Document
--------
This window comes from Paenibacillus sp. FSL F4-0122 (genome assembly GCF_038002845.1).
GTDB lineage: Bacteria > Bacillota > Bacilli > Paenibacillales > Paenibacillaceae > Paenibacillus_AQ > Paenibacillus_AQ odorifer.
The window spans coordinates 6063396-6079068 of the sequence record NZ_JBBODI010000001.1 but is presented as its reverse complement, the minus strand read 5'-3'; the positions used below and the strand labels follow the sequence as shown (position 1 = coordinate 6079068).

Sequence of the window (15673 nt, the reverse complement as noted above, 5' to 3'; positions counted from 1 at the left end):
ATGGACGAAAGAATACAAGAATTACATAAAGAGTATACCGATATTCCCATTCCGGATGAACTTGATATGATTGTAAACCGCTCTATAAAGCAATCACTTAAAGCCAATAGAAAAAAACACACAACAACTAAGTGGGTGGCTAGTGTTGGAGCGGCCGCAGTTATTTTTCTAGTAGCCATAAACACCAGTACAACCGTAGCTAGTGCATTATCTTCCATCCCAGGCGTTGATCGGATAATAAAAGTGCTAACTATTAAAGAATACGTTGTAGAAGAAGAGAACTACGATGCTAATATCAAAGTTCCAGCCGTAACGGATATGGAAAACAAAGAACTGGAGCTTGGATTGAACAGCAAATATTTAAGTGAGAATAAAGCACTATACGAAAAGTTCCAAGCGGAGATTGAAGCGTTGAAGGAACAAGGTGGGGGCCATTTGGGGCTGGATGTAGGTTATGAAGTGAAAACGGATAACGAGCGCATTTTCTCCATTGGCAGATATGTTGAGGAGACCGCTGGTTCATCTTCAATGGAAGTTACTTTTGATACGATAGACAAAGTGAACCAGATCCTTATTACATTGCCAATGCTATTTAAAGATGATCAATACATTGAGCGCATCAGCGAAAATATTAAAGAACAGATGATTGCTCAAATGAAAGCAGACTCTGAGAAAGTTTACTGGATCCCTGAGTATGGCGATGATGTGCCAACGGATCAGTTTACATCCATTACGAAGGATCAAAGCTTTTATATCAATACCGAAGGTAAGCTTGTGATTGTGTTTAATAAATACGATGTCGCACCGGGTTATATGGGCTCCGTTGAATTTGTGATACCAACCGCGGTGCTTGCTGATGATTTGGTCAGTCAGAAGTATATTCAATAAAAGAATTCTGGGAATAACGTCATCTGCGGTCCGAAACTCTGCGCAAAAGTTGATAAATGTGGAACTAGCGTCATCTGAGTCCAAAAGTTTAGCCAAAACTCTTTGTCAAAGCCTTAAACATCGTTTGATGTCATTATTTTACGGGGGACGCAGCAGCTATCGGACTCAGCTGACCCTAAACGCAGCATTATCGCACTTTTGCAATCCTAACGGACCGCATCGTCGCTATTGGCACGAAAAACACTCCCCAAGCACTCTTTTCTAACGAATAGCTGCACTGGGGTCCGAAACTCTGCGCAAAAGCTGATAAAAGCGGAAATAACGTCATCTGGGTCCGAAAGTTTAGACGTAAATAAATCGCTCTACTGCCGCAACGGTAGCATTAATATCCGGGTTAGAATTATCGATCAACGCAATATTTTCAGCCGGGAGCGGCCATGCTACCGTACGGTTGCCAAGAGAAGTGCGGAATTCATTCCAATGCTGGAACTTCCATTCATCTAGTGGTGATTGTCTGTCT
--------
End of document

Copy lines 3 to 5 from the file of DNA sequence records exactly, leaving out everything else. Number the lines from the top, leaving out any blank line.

The window spans coordinates 6063396-6079068 of the sequence record NZ_JBBODI010000001.1 but is presented as its reverse complement, the minus strand read 5'-3'; the positions used below and the strand labels follow the sequence as shown (position 1 = coordinate 6079068).

Sequence of the window (15673 nt, the reverse complement as noted above, 5' to 3'; positions counted from 1 at the left end):
ATGGACGAAAGAATACAAGAATTACATAAAGAGTATACCGATATTCCCATTCCGGATGAACTTGATATGATTGTAAACCGCTCTATAAAGCAATCACTTAAAGCCAATAGAAAAAAACACACAACAACTAAGTGGGTGGCTAGTGTTGGAGCGGCCGCAGTTATTTTTCTAGTAGCCATAAACACCAGTACAACCGTAGCTAGTGCATTATCTTCCATCCCAGGCGTTGATCGGATAATAAAAGTGCTAACTATTAAAGAATACGTTGTAGAAGAAGAGAACTACGATGCTAATATCAAAGTTCCAGCCGTAACGGATATGGAAAACAAAGAACTGGAGCTTGGATTGAACAGCAAATATTTAAGTGAGAATAAAGCACTATACGAAAAGTTCCAAGCGGAGATTGAAGCGTTGAAGGAACAAGGTGGGGGCCATTTGGGGCTGGATGTAGGTTATGAAGTGAAAACGGATAACGAGCGCATTTTCTCCATTGGCAGATATGTTGAGGAGACCGCTGGTTCATCTTCAATGGAAGTTACTTTTGATACGATAGACAAAGTGAACCAGATCCTTATTACATTGCCAATGCTATTTAAAGATGATCAATACATTGAGCGCATCAGCGAAAATATTAAAGAACAGATGATTGCTCAAATGAAAGCAGACTCTGAGAAAGTTTACTGGATCCCTGAGTATGGCGATGATGTGCCAACGGATCAGTTTACATCCATTACGAAGGATCAAAGCTTTTATATCAATACCGAAGGTAAGCTTGTGATTGTGTTTAATAAATACGATGTCGCACCGGGTTATATGGGCTCCGTTGAATTTGTGATACCAACCGCGGTGCTTGCTGATGATTTGGTCAGTCAGAAGTATATTCAATAAAAGAATTCTGGGAATAACGTCATCTGCGGTCCGAAACTCTGCGCAAAAGTTGATAAATGTGGAACTAGCGTCATCTGAGTCCAAAAGTTTAGCCAAAACTCTTTGTCAAAGCCTTAAACATCGTTTGATGTCATTATTTTACGGGGGACGCAGCAGCTATCGGACTCAGCTGACCCTAAACGCAGCATTATCGCACTTTTGCAATCCTAACGGACCGCATCGTCGCTATTGGCACGAAAAACACTCCCCAAGCACTCTTTTCTAACGAATAGCTGCACTGGGGTCCGAAACTCTGCGCAAAAGCTGATAAAAGCGGAAATAACGTCATCTGGGTCCGAAAGTTTAGACGTAAATAAATCGCTCTACTGCCGCAACGGTAGCATTAATATCCGGGTTAGAATTATCGATCAACGCAATATTTTCAGCCGGGAGCGGCCATGCTACCGTACGGTTGCCAAGAGAAGTGCGGAATTCATTCCAATGCTGGAACTTCCATTCATCTAGTGGTGATTGTCTGTCT